Now, I don’t want to be critical . . .
Week of April 11, 2010
I attended a meeting this week. A bunch of pastors who are really good guys for the most part. I am sure there are exceptions to that but I think they want to be good. One of them asked me, “What weirdness did you do at the warehouse this Easter?” So I told him about the amazing time of worship we had here at CCC. He stared at me as I told him and then said, “Hmmm…” and with a shake of his head walked away. I don’t really know what that meant. I prayed about that reaction about the same time I was preparing for a class I am leading for a group later in the month about creative teaching methods and transformational teaching. I guess this is a summary about the prayer time and thinking through the reaction.
Here is a lesson some of you have learned the hard way: as your influence grows larger so does the target on your back. If you dare to be different you’ll be criticized. That’s a promise. And those criticisms will probably come from the religious establishment that is content with maintaining the status quo.
Let me say something openly and bluntly. I’ve rarely had any unchurched people complain about the way we do church. The bulk and the loudest criticisms we’ve ever received are from the religious establishment–most of whom have never attended a single service.
Covenant Community Church is not perfect and is also not going to be the place where everyone wants to go. We try our best to communicate the truth in creative and life changing ways but there are a number of ways and styles to do that. We need lots of different kinds of churches because there are lots of different kinds of people!
But I am all for the end of criticizing our differences and instead celebrating originality and creativity. I heard it said this way and I like it : We must be orthodox in doctrine. But we ought to be unorthodox in practice.
No one was more unorthodox than Jesus.
Here is something that I have learned in working with leaders. All churched people have an internal picture of what a church should be like. And it is usually a picture of whatever church they were in last. From the first day CCC is a place that doesn’t try to be something that we are not. As a matter of principle I think that is what makes us unique. We should dare to be different. I’m not talking about being different for difference sake. I’m talking about identifying our unique niche in the kingdom. A recent guest at Covenant asked if they had just participated in our “contemporary worship service?” It was an honest question with no agenda. They were told it was the only worship style we do because it is just who we are. I think that rocks.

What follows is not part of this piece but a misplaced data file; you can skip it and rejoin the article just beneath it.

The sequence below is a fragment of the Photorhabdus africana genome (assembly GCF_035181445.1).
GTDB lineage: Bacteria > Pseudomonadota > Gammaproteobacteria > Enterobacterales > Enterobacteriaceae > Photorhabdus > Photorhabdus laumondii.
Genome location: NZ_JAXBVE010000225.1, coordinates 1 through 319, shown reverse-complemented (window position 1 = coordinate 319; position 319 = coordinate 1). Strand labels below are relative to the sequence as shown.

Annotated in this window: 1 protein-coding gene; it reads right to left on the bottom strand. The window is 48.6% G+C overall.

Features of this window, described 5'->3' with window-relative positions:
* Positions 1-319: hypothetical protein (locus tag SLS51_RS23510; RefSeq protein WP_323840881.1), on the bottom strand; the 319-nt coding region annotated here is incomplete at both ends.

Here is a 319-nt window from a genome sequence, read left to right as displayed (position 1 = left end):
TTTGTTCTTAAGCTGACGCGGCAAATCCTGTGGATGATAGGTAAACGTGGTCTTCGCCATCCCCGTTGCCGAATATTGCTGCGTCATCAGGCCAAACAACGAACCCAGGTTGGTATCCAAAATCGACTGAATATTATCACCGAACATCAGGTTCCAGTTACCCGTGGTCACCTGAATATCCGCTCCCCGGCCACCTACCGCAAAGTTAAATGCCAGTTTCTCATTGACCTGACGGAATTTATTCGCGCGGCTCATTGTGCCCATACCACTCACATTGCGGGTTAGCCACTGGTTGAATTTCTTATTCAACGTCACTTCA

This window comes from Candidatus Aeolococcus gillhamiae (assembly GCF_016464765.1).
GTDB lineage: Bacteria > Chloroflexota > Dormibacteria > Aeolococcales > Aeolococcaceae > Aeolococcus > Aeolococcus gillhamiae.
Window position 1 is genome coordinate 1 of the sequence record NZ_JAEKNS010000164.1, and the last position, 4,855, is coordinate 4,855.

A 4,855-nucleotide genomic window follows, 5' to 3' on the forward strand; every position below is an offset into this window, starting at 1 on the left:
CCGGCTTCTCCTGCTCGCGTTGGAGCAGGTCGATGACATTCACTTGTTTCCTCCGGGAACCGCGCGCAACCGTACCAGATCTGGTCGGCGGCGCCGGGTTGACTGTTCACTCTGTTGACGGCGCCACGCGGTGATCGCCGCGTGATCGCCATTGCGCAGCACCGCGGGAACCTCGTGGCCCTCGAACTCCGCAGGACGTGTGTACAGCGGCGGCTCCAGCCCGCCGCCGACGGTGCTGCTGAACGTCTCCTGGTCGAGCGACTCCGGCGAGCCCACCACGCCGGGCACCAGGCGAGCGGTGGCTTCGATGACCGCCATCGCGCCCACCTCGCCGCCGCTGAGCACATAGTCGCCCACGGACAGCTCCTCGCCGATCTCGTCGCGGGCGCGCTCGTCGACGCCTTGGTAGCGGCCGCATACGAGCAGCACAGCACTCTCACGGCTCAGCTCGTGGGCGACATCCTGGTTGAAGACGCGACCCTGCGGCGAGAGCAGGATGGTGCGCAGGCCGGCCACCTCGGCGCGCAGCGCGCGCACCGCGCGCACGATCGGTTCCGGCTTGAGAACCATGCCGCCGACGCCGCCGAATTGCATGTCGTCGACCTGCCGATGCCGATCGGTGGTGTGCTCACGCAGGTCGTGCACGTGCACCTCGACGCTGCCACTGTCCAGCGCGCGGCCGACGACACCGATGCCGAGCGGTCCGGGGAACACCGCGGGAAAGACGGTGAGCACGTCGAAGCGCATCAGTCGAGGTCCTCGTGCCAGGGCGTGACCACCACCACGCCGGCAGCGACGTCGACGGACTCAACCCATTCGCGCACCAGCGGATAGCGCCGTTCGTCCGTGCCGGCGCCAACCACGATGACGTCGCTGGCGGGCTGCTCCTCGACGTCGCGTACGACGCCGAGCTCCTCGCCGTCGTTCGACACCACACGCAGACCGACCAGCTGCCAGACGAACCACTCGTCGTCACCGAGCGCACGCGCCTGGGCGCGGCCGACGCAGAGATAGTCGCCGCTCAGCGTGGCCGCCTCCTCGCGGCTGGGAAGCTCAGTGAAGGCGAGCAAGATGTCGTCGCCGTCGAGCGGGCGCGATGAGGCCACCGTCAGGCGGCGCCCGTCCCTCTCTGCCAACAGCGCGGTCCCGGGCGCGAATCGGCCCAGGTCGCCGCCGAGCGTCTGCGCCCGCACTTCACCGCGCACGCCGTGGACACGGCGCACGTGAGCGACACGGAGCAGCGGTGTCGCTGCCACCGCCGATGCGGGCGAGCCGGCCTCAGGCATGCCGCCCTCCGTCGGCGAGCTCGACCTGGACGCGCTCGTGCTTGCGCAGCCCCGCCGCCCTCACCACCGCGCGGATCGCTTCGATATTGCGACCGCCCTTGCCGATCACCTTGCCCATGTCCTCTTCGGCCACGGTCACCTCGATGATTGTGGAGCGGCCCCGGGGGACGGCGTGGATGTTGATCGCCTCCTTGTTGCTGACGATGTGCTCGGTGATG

We love experimenting with new ways of doing church. We’re serious about cultural exegesis as well as biblical exegesis. Why? Because we believe that irrelevance is irreverence.
There are two kinds of people: doers and criticizers.
Jesus was a doer.
The Pharisees were criticizers.
In fact, their ability to find something wrong with something right is nothing short of astounding! Jesus heals a withered arm and the Pharisees complain because he did it on the wrong day! You’ve got to be kidding me!
Teddy Roosevelt said, “It is not the critic who counts, not the man who points out how the strong man stumbles, or where the doer of deeds could have done them better. The credit belongs to the man in the arena, whose face is marred by dust and sweat and blood, who strives valiantly, who knows the great enthusiasms, the great devotions, who spends himself in a worthy cause, who at the best knows in the end the triumph of high achievement, and who at the worst, if he fails, at least fails while daring greatly, so that his place shall never be with those cold and timid souls who have never known neither victory nor defeat.”
You can play it safe or decide to risk and play to win. We will play to win!
I heard some great advice so let me pass it along : “Don’t let an arrow pierce your heart unless it first passes through the filter of Scripture.”
If criticism passes through the filter of Scripture then you need to repent. But if it doesn’t pass the filter test then you need to deflect the criticism. That is what Jesus did with the criticisms leveled at him by the Pharisees. He didn’t get defensive. He didn’t apologize for who He was or how He taught. He didn’t let their criticisms keep Him from being Himself.
Don’t let the critics keep you from radically loving prostitutes. Don’t let the critics keep you from healing on the Sabbath. Don’t let the critics keep you from hanging out with Tax Collectors.
For the record, people tend to criticize when they feel convicted. It is the alternative to change. Nine times out of ten, criticism is a way of justifying our own issues and problems because criticism is a lot easier than change!
Follow in the footsteps of Christ. Dare to be different.
Deflecting criticism complete…thanks for listening and thinking about it with me.
Add your thoughts to these thoughts.
e-mail Jeff at firstname.lastname@example.org